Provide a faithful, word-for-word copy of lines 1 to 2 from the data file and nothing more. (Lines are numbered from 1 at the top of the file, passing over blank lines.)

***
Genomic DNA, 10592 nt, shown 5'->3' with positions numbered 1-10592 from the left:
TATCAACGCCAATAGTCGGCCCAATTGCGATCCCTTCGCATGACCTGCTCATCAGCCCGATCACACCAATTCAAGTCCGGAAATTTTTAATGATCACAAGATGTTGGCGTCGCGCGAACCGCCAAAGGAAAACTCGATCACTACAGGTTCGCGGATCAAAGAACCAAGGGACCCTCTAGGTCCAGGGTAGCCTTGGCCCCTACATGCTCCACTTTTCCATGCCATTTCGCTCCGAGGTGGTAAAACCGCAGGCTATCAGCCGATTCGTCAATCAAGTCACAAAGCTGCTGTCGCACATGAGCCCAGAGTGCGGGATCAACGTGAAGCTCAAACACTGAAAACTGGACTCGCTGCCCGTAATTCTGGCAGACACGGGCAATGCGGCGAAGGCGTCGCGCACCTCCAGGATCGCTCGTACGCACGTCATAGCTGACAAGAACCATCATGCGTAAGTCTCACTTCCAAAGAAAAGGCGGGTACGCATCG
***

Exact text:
Genomic DNA, 10592 nt, shown 5'->3' with positions numbered 1-10592 from the left:
TATCAACGCCAATAGTCGGCCCAATTGCGATCCCTTCGCATGACCTGCTCATCAGCCCGATCACACCAATTCAAGTCCGGAAATTTTTAATGATCACAAGATGTTGGCGTCGCGCGAACCGCCAAAGGAAAACTCGATCACTACAGGTTCGCGGATCAAAGAACCAAGGGACCCTCTAGGTCCAGGGTAGCCTTGGCCCCTACATGCTCCACTTTTCCATGCCATTTCGCTCCGAGGTGGTAAAACCGCAGGCTATCAGCCGATTCGTCAATCAAGTCACAAAGCTGCTGTCGCACATGAGCCCAGAGTGCGGGATCAACGTGAAGCTCAAACACTGAAAACTGGACTCGCTGCCCGTAATTCTGGCAGACACGGGCAATGCGGCGAAGGCGTCGCGCACCTCCAGGATCGCTCGTACGCACGTCATAGCTGACAAGAACCATCATGCGTAAGTCTCACTTCCAAAGAAAAGGCGGGTACGCATCG